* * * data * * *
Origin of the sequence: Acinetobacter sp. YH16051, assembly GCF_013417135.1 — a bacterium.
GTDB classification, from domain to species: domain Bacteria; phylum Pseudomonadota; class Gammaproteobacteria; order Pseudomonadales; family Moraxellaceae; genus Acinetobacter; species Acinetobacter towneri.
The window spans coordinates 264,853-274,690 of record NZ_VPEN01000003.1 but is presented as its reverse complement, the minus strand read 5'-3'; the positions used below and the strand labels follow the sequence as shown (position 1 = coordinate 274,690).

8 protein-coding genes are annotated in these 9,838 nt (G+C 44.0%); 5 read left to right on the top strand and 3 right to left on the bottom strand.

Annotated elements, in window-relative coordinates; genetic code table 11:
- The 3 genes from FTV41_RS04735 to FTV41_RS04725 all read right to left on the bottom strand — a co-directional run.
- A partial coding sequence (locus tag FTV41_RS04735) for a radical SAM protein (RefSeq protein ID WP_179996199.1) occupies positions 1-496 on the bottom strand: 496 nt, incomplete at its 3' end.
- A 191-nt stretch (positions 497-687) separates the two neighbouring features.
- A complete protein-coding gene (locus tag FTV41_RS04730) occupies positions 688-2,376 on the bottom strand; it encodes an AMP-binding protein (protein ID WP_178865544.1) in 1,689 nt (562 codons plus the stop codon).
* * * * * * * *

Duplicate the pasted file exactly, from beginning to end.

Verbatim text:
Origin of the sequence: Acinetobacter sp. YH16051, assembly GCF_013417135.1 — a bacterium.
GTDB classification, from domain to species: domain Bacteria; phylum Pseudomonadota; class Gammaproteobacteria; order Pseudomonadales; family Moraxellaceae; genus Acinetobacter; species Acinetobacter towneri.
The window spans coordinates 264,853-274,690 of record NZ_VPEN01000003.1 but is presented as its reverse complement, the minus strand read 5'-3'; the positions used below and the strand labels follow the sequence as shown (position 1 = coordinate 274,690).

8 protein-coding genes are annotated in these 9,838 nt (G+C 44.0%); 5 read left to right on the top strand and 3 right to left on the bottom strand.

Annotated elements, in window-relative coordinates; genetic code table 11:
- The 3 genes from FTV41_RS04735 to FTV41_RS04725 all read right to left on the bottom strand — a co-directional run.
- A partial coding sequence (locus tag FTV41_RS04735) for a radical SAM protein (RefSeq protein ID WP_179996199.1) occupies positions 1-496 on the bottom strand: 496 nt, incomplete at its 3' end.
- A 191-nt stretch (positions 497-687) separates the two neighbouring features.
- A complete protein-coding gene (locus tag FTV41_RS04730) occupies positions 688-2,376 on the bottom strand; it encodes an AMP-binding protein (protein ID WP_178865544.1) in 1,689 nt (562 codons plus the stop codon).